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OMV Petrom calls for Romanian fiscal stability

New deepwater gas play needs greater clarity on terms

OMV Petrom, the Romanian independent 51pc owned by Austria's OMV, believes Romania could develop into Europe's third-largest gas producer and a significant exporter into central and eastern Europe (CEE) and beyond.

But board member Franck Neel cautions that a stable fiscal regime is key to making progress on developing the Neptun Deep discovery in the country's deepwater offshore, in which OMV is an equal partner with operator ExxonMobil. "For such a big investment, you need to know what the tax level is," he told Petroleum Economist at the Flame gas conference in Amsterdam in May.

The recent signs have not been particularly promising. The country had been making progress towards a more liberalised market and greater tradability, only for the government in December to re-regulate household and district heating gas supply prices for three years. It also imposed a 2pc turnover tax for energy firms and imposed limits on the volumes of domestic production that can be exported.

Such U-turns do not inspire "strong confidence", says Neel, stressing that OMV wants to work in partnership with the government based on a stable, long-term relationship.

New legislation, the so-called Offshore Law, governing offshore production was approved by parliament in July. But, after the Law was sent to the president for promulgation, he asked parliament to reassess it, pointing to the lack of long-term stability and predictability, according to law firm Schoenherr.

A stabilisation provision was included in the amended Law passed in October as a last-minute negotiation item, the law firm says. It takes the form of a "freezing" clause, providing that titleholders of ongoing offshore concessions benefit throughout the lifespan of the concession from the royalty regime set out by the Law.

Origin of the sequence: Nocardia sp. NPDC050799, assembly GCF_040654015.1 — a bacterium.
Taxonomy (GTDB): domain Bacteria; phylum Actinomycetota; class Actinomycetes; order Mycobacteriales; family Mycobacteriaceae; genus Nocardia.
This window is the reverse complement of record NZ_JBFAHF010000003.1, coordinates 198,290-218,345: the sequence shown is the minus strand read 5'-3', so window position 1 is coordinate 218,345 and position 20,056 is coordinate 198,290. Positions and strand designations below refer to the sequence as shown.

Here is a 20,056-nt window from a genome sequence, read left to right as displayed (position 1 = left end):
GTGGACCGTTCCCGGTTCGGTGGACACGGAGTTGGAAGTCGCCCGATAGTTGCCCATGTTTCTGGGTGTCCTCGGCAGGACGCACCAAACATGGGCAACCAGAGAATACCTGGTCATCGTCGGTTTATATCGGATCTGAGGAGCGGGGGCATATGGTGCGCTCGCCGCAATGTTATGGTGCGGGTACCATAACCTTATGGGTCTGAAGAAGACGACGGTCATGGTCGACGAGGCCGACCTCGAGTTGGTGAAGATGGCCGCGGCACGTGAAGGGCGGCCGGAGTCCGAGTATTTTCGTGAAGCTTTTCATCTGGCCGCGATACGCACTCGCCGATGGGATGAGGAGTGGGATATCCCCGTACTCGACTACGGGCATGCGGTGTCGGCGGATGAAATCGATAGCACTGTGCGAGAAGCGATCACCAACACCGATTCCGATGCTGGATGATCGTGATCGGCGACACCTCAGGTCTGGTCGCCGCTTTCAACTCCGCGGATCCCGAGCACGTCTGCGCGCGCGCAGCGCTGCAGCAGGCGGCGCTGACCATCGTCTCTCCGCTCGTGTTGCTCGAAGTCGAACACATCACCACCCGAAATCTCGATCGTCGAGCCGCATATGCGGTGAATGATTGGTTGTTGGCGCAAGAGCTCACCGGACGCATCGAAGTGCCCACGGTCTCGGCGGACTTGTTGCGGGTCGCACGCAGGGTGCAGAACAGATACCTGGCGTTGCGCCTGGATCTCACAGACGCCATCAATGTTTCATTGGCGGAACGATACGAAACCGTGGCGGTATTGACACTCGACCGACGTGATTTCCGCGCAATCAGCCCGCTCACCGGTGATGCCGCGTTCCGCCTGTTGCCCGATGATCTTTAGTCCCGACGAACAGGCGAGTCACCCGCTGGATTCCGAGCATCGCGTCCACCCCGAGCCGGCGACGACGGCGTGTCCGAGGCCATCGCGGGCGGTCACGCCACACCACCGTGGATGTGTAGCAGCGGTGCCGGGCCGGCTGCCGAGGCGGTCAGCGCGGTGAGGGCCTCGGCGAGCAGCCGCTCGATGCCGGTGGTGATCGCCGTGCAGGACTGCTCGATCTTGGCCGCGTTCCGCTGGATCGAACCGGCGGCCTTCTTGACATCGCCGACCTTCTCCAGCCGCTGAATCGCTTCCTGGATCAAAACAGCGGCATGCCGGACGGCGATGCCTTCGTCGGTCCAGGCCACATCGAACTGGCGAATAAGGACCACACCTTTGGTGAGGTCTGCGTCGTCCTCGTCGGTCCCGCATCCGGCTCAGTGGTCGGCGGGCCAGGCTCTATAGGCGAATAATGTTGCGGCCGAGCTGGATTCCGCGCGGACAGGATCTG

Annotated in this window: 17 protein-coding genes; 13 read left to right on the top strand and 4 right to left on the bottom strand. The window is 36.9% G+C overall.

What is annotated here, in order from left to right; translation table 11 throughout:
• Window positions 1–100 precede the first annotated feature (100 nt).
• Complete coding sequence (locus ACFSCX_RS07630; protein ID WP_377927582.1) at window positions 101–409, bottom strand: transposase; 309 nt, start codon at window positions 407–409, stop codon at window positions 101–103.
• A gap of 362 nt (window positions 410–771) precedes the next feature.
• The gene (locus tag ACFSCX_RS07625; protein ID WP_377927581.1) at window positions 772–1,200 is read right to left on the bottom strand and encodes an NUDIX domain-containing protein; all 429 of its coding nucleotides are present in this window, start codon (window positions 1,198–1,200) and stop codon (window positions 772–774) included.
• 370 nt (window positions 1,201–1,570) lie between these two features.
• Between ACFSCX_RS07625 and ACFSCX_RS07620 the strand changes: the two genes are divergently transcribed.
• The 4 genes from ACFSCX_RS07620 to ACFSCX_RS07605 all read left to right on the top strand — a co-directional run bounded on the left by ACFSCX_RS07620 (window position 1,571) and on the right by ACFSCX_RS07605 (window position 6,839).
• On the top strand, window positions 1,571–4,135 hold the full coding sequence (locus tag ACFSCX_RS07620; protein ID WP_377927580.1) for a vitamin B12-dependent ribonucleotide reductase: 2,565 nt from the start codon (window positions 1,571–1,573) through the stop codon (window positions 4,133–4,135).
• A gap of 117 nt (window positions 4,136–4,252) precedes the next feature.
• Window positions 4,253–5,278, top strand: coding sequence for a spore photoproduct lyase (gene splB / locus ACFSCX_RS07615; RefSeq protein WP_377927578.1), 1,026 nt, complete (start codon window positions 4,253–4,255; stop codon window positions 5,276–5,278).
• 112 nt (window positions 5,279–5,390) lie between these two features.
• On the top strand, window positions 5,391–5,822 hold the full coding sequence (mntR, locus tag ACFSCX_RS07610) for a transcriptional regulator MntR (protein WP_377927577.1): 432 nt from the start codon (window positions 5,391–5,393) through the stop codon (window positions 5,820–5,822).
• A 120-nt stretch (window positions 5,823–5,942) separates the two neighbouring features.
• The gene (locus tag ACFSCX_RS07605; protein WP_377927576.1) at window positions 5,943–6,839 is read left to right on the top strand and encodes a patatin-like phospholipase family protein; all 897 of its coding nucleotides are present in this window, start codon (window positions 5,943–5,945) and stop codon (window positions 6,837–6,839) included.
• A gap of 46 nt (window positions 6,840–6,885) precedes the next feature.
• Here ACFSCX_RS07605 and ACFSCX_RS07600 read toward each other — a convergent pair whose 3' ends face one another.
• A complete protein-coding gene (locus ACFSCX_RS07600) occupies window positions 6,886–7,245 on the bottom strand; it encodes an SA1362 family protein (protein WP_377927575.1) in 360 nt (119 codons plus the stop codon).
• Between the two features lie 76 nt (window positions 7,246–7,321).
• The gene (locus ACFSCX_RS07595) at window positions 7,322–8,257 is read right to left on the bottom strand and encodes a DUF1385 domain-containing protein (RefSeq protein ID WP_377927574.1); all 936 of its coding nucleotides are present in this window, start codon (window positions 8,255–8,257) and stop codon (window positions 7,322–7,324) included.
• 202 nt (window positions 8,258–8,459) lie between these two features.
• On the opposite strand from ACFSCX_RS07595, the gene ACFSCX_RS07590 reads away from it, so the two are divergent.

Windfall tax concern

The new clause is an important step towards "much needed stability", says Schoenherr. But it concedes that it "remains to be seen to what extent it will boost the offshore sector". Consultancy Research and Markets is particularly concerned with the progressive windfall tax element of the Law, which it says will lead to "reduced level of competitiveness for natural gas projects" while Romania's tinkering generally "mean[s] that investors face significant uncertainty".

Neel sees potential opportunities for increased production in both the Romanian deepwater offshore and also from deep deposits onshore. Aside from the Neptun Deep discovery, Russia's Lukoil, in partnership with state-controlled gas firm Romgaz, made an offshore discovery in 2015, while Black Sea Oil & Gas, backed by private equity firm Carlyle, is also looking to progress its offshore Midia project. Romgaz made its largest onshore discovery in three decades at the Caragele field in 2016.

Exploiting these new finds beyond Romania, which is unusual in the CEE region in being close to self-sufficient in gas, is important in "bringing a different source of gas to the region", says Neel. As such, cross-border interconnection is crucial. The first stage of the Brua project, which aims to increase capacity between Romania, Hungary and Austria by 1.75bn m³/yr is "in good shape", Laszlo Szabo, director of the regional centre for energy policy research, or Rekk, based in Hungary, told the Flame conference, although he cautions that the regulatory aspect of the new link "needs to catch up" with the construction.

The second stage of Brua, with a planned completion date of 2022 and bringing total capacity up to 4.4bn m³/yr, will be important in linking potential Romanian exports to the Seg pipeline. It will allow "better connection to liberalised markets and a market reference price" for Romanian gas, says Neel.

The Neptun Deep project is "technically ready to go", he says, with operator ExxonMobil waiting to select an EPC contractor and other work that can be done either in parallel with moving towards a final investment decision (FID), or post-FID. But, without fiscal stability, that FID threatens to remain elusive.

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